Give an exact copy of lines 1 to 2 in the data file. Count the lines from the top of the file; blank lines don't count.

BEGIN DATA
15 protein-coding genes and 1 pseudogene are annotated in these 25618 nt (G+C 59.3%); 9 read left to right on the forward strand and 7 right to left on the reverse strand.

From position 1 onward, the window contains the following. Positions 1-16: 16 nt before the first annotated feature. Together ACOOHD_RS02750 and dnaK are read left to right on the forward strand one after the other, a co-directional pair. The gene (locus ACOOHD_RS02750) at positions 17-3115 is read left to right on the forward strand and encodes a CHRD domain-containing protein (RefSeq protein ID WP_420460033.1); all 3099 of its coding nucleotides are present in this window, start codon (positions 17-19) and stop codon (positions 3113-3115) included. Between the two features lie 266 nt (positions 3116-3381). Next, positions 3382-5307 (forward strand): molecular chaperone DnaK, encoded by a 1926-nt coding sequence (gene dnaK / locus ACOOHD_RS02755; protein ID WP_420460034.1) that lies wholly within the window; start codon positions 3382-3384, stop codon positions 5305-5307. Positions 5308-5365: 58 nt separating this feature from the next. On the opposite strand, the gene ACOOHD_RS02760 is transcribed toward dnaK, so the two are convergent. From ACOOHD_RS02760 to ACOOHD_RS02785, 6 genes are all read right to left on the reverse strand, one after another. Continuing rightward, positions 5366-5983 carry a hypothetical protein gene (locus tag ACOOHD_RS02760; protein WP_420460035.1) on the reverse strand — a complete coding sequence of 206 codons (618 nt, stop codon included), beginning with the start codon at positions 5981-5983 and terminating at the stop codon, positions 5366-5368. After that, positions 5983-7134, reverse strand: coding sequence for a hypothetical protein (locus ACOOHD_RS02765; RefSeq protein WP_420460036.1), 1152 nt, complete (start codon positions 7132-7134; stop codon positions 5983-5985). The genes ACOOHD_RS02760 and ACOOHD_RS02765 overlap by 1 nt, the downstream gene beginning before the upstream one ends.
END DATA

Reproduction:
15 protein-coding genes and 1 pseudogene are annotated in these 25618 nt (G+C 59.3%); 9 read left to right on the forward strand and 7 right to left on the reverse strand.

From position 1 onward, the window contains the following. Positions 1-16: 16 nt before the first annotated feature. Together ACOOHD_RS02750 and dnaK are read left to right on the forward strand one after the other, a co-directional pair. The gene (locus ACOOHD_RS02750) at positions 17-3115 is read left to right on the forward strand and encodes a CHRD domain-containing protein (RefSeq protein ID WP_420460033.1); all 3099 of its coding nucleotides are present in this window, start codon (positions 17-19) and stop codon (positions 3113-3115) included. Between the two features lie 266 nt (positions 3116-3381). Next, positions 3382-5307 (forward strand): molecular chaperone DnaK, encoded by a 1926-nt coding sequence (gene dnaK / locus ACOOHD_RS02755; protein ID WP_420460034.1) that lies wholly within the window; start codon positions 3382-3384, stop codon positions 5305-5307. Positions 5308-5365: 58 nt separating this feature from the next. On the opposite strand, the gene ACOOHD_RS02760 is transcribed toward dnaK, so the two are convergent. From ACOOHD_RS02760 to ACOOHD_RS02785, 6 genes are all read right to left on the reverse strand, one after another. Continuing rightward, positions 5366-5983 carry a hypothetical protein gene (locus tag ACOOHD_RS02760; protein WP_420460035.1) on the reverse strand — a complete coding sequence of 206 codons (618 nt, stop codon included), beginning with the start codon at positions 5981-5983 and terminating at the stop codon, positions 5366-5368. After that, positions 5983-7134, reverse strand: coding sequence for a hypothetical protein (locus ACOOHD_RS02765; RefSeq protein WP_420460036.1), 1152 nt, complete (start codon positions 7132-7134; stop codon positions 5983-5985). The genes ACOOHD_RS02760 and ACOOHD_RS02765 overlap by 1 nt, the downstream gene beginning before the upstream one ends.